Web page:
Format: What was your reaction to the logo design for the London 2012 Olympics?
Bishbo: We’ve found it hard to really feel anything looking at the branding for this whole event. We feel that it could have been something really special, but it doesn’t really tickle our fancy. It’s incredible that someone has paid out £400,000 for this logo, to provide something that already looks out of date and it has been criticized by a lot of people. Definitely not a classic!

Format: How would you describe your design style?
Bishbo: Bishbo is essentially a mix of character art, organic hand-drawn elements and Photoshop manipulation. We both have slightly different styles but are influenced by similar things. We are big fans of mess, detail and texture mixed with vector. Having said that, one look through our portfolio will show that it’s hard to pigeonhole some of our work into a certain style or influence as it is pretty varied! Of course, if a client is looking for a certain style, that’s something we try to adapt, but given total freedom, we like to dabble with lots of different styles and stick them all together!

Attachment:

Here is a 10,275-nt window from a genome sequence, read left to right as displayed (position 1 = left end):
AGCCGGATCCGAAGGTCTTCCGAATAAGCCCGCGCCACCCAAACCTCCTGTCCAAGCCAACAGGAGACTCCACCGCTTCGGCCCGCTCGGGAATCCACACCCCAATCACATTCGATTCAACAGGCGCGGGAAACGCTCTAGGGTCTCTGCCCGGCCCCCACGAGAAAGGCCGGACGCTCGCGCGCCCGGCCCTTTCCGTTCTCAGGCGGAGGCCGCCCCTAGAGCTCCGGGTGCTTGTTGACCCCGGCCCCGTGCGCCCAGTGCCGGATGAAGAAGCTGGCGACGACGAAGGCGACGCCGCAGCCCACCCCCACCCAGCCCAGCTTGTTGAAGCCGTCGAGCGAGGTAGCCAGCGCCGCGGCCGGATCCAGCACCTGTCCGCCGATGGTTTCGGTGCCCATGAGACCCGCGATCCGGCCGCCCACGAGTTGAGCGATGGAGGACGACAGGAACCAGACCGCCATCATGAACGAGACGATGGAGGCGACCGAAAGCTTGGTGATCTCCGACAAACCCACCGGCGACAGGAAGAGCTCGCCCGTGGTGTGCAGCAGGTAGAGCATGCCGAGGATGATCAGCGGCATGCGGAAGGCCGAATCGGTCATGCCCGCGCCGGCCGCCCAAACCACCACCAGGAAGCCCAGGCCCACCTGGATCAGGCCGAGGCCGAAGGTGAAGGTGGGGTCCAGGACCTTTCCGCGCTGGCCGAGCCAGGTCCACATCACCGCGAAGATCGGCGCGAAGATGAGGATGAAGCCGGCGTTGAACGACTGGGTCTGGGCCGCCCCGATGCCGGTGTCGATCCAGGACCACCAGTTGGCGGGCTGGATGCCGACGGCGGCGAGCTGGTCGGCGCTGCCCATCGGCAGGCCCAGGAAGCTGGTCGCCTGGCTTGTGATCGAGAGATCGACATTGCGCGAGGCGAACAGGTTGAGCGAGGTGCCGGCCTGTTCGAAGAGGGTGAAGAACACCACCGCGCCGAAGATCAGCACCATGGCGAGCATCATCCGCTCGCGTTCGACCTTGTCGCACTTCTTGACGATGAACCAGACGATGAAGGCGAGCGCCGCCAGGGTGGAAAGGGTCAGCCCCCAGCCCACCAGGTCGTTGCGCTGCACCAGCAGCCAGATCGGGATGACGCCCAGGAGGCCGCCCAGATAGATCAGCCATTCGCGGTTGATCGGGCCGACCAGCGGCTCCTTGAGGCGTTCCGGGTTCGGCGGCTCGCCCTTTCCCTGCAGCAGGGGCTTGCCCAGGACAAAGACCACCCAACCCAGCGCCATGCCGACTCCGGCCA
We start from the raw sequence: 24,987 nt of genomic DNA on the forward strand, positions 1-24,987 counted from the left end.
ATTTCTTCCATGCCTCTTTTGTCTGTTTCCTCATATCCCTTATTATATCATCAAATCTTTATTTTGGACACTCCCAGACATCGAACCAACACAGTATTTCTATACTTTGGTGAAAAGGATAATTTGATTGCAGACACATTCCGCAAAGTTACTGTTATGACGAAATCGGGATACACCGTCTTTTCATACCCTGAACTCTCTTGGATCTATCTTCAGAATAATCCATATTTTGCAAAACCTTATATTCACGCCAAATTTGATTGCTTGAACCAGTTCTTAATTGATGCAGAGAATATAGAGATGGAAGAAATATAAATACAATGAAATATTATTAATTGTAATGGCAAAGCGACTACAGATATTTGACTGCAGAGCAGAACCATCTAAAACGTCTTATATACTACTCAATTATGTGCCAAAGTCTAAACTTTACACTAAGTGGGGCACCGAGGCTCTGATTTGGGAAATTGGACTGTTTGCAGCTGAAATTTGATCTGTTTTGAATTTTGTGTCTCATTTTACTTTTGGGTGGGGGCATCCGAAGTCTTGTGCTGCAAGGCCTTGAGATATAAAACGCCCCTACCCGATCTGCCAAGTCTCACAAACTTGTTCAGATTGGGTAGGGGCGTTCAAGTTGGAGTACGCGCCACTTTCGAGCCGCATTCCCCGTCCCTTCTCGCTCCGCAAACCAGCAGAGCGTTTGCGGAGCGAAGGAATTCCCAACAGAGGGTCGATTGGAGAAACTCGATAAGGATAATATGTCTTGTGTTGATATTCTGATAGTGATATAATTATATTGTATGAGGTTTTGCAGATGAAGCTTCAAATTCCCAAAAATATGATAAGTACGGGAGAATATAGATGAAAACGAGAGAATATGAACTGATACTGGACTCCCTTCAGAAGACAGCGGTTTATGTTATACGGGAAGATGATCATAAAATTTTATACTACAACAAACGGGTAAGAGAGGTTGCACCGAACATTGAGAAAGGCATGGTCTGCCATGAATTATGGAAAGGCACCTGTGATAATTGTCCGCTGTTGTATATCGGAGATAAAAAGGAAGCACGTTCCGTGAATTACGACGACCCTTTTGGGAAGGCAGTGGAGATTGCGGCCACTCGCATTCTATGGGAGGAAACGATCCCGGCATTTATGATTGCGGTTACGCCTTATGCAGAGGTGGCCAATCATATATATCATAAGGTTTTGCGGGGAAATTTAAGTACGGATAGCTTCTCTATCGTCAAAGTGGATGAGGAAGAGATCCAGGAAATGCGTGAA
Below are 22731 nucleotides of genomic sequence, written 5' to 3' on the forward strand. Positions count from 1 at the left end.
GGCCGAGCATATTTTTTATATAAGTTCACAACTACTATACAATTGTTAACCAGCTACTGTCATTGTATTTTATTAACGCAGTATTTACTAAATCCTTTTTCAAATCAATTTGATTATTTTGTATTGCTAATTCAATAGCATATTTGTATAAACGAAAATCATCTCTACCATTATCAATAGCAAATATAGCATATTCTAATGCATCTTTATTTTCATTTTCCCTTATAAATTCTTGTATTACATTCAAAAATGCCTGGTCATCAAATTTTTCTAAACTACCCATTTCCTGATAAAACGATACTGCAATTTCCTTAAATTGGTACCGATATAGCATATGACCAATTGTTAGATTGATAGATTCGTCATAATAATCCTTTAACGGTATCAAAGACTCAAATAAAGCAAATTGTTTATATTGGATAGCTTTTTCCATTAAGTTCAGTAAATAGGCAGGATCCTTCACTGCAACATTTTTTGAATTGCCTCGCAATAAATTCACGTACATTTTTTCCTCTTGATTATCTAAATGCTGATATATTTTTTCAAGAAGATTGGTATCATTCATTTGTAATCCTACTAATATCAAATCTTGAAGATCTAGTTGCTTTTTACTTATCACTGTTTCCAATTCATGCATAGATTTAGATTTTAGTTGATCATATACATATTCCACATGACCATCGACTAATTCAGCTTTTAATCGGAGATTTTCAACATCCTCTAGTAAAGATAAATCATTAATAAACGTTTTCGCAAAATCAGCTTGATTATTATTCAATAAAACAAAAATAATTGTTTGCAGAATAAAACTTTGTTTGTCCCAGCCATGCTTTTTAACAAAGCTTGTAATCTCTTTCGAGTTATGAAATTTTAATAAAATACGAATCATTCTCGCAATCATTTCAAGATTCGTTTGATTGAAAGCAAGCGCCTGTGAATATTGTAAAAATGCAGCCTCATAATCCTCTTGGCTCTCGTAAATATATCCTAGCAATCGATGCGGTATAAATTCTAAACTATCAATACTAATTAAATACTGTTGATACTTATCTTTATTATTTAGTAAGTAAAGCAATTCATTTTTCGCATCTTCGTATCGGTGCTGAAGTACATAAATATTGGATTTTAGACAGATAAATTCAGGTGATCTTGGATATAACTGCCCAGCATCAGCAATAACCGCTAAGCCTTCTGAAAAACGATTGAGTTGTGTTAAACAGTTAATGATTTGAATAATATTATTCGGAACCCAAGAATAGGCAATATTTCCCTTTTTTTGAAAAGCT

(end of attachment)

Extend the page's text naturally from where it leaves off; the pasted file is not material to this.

Format: How did you come up with the mixed media motif that runs through some of your work?
Bishbo: We just do what feels right and that usually means experimenting with anything. We enjoy photography and drawing, so we always try to incorporate those elements. We’ve been doing this for a while, so it’s all very easy to produce artwork that is within your comfort zone – you know you can make something that looks ok in a short space of time, so we try to push ourselves to do something new, and that can lead to all sorts of ideas, good and bad.

Format: There seems to be a genuine enthusiasm and a dash of humor behind your work. How important was it to you to stamp an identity and personality on Bishbo’s work?